How do interrupts behave when they are disabled after firing?

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I have read a short doc on interrupts and PMIC, but it didn't answer many of my questions. I am programming ATxMega 32e5 and I would like to know how exactly do interrupts behave. Let's say I have two interrupts enabled INT1 and INT2, both have the same priority (eg. medium priority - 0b10). Let's say INT1 fires and I enter ISR for INT1. While in INT1's ISR, INT2 fires and is queued to be executed. However at the end of INT1 I disable INT2 by setting the priority of INT2 to 0. What happens when I leave INT1? Is INT2 executed anyway (is there some kind of caching inside the MCU?) or not? If there is some kind of caching, how can I really disable INT2, or is that not possible?

 

Thanks

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Last Edited: Mon. Aug 10, 2020 - 08:13 AM
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Atmel Studio 7 is powerful enough to simulate it.
Did you try it?

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ISRs execute because the associated INTF is set. So each interrupt source has a "one deep buffer". If one event occurs while another is being serviced then when the CPU gets back from any current ISR it will execute 1 opcode then recheck the set of flags for any that are set. If on is found then it will vector to that handler.

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I've no experience with the xmega, but there's usually two strategies that are employed:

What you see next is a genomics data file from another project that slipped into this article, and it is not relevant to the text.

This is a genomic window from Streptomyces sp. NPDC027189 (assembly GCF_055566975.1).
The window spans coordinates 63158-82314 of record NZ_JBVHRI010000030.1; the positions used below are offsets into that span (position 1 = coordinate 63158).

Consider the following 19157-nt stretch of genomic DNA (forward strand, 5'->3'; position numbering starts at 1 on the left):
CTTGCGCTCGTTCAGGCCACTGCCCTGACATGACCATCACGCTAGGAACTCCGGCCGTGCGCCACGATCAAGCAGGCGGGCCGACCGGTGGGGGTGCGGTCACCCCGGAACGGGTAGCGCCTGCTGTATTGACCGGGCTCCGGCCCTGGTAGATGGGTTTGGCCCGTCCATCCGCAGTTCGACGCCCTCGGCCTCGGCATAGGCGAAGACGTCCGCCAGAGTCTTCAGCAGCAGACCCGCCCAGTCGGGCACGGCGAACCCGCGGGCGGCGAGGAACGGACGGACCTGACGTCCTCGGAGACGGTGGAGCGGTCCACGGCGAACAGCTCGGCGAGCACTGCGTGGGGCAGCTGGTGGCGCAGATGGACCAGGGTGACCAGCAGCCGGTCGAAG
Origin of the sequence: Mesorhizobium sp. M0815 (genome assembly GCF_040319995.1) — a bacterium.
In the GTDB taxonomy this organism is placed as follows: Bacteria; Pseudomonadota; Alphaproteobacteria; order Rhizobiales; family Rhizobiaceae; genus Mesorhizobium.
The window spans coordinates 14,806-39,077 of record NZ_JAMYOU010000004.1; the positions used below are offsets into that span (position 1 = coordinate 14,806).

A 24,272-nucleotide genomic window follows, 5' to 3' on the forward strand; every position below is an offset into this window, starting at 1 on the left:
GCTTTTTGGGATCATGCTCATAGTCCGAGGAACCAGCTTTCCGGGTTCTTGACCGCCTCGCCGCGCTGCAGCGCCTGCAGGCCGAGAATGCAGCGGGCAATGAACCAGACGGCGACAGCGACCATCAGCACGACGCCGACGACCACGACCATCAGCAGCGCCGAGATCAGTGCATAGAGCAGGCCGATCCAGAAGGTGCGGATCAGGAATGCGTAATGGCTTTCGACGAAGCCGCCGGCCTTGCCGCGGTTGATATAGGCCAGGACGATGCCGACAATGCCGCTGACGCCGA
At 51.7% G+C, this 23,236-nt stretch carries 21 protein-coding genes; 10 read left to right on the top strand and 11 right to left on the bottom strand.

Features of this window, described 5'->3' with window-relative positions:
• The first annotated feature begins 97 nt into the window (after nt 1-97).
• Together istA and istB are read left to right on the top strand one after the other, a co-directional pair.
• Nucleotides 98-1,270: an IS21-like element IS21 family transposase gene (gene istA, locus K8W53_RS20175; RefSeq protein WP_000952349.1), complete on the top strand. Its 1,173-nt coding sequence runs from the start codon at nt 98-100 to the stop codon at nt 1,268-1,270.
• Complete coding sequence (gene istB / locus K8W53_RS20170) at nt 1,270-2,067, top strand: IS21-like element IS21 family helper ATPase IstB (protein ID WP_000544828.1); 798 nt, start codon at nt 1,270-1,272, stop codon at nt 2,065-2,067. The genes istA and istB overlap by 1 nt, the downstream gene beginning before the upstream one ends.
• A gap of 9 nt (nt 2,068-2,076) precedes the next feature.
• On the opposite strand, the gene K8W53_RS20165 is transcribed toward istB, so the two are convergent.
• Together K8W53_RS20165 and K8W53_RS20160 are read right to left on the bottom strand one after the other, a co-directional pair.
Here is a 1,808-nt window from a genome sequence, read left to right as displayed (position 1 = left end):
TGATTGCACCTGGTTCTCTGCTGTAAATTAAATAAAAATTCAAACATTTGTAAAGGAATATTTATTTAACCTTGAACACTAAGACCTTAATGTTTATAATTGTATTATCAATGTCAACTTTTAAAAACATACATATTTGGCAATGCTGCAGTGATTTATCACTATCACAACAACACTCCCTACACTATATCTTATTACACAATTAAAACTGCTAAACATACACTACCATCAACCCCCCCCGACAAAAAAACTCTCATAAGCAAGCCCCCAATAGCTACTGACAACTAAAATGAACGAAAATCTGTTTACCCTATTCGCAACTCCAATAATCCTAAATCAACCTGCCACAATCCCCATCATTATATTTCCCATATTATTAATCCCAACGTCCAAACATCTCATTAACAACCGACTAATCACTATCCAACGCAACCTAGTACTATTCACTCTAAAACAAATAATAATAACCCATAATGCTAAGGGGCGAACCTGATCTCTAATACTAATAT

1. at instruction fetch, evaluate the interrupt sources and priorities and decide whether to issue an interrupt

2. the interrupt sources and priorities are evaluated and a pending flag set.

 

I've had recent experience with the Arm Cortex M7 that does #2. It was necessary to specifically clear the required pending flag.

 

hopefully the xmega documentation tells you what strategy it uses. If it uses strategy #2, then there should be a means to clear pending bits, otherwise it is probably strategy #1.

 

There shouldn't be queueing - just flags and priorities. The one with the flag set and the highest priority gets serviced until all flags are cleared.

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I tested with this code.
A rising edge interrupt is generated by setting the output port to H.

 

#include <avr/io.h>
#include <avr/interrupt.h>
#include <avr/cpufunc.h>
int main(void){
    // PORT A
    PORTA.OUT = 0;
    PORTA.DIRSET = PIN2_bm | PIN1_bm;
    PORTA.PIN1CTRL = PORT_ISC_RISING_gc;
    PORTA.PIN2CTRL = PORT_ISC_RISING_gc;
    PORTA.INTMASK = PIN2_bm | PIN1_bm;
    PORTA.INTFLAGS = PIN2_bm | PIN1_bm;
    PORTA.INTCTRL = PORT_INTLVL_MED_gc;

    // PMIC
    PMIC.CTRL = PMIC_MEDLVLEX_bm;

    sei();
    while (1);
}
ISR(PORTA_INT_vect){
    _NOP();
    if (PORTA.INTFLAGS & PIN1_bm){
        // PIN1
        PORTA.INTFLAGS = PIN1_bm;
    } 
    else{
        // PIN2
        PORTA.INTFLAGS = PIN2_bm;
    }
}

 

The interrupt does not occur when you start the simulation.
Pause and set PIN1 and PIN2 to H.

It can be confirmed that if you continue this way, a break will occur in the order of _NOP, PIN1, _NOP, PIN2.

 

 

 

Try to set the interrupt priority to 0 when a break occurs at PIN1.

 

 

No interrupt by PIN2 is generated, and it can be confirmed that the interrupt request flag of PIN2 remains set after pausing.

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I never used Atmel studio before but this looks really good. I use Linux, but I sometimes use Windows VM and wine, so I may give it a try.

Thanks, nice to know there is no such thing that caches interrupts.

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deli.dado wrote:
but I sometimes use Windows VM and wine,
I think Microsoft made it so VS2015 (and hence AS7) deliberately won't work under wine.

 

If you want to experience Microchip's AVR simulator on Linux you'd be better off looking at the MPLABX alternative to  AS7